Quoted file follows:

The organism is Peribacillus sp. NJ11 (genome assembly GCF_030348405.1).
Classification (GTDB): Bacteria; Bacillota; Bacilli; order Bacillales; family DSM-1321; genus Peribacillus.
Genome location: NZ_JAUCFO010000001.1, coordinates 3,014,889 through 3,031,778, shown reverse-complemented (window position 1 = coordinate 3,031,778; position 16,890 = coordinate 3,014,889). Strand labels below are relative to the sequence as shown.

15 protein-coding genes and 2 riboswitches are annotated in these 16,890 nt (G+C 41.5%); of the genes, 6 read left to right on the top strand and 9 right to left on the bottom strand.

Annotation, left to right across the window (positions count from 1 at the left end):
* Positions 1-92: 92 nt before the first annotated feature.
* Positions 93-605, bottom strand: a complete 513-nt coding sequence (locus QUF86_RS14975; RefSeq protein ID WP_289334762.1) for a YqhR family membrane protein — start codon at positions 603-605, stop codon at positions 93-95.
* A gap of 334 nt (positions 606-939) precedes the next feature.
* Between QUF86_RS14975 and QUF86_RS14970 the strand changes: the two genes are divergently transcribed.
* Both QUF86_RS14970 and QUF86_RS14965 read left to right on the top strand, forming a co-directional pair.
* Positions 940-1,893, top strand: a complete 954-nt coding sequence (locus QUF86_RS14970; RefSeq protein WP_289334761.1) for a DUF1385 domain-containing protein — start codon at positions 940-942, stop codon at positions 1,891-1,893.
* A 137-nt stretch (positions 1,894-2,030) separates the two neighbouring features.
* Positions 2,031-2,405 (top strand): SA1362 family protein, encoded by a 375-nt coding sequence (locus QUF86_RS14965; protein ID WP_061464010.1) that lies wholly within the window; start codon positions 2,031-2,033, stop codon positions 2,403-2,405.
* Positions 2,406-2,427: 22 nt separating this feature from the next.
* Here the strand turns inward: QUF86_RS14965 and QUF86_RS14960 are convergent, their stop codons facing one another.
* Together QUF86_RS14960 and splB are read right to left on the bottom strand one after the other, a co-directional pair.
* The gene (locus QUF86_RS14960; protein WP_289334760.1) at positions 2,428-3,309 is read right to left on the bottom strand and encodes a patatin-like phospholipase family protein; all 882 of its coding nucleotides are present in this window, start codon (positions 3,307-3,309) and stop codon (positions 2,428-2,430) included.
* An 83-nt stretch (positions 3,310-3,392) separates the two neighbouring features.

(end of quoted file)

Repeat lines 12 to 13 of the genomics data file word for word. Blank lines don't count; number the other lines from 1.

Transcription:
* A 137-nt stretch (positions 1,894-2,030) separates the two neighbouring features.
* Positions 2,031-2,405 (top strand): SA1362 family protein, encoded by a 375-nt coding sequence (locus QUF86_RS14965; protein ID WP_061464010.1) that lies wholly within the window; start codon positions 2,031-2,033, stop codon positions 2,403-2,405.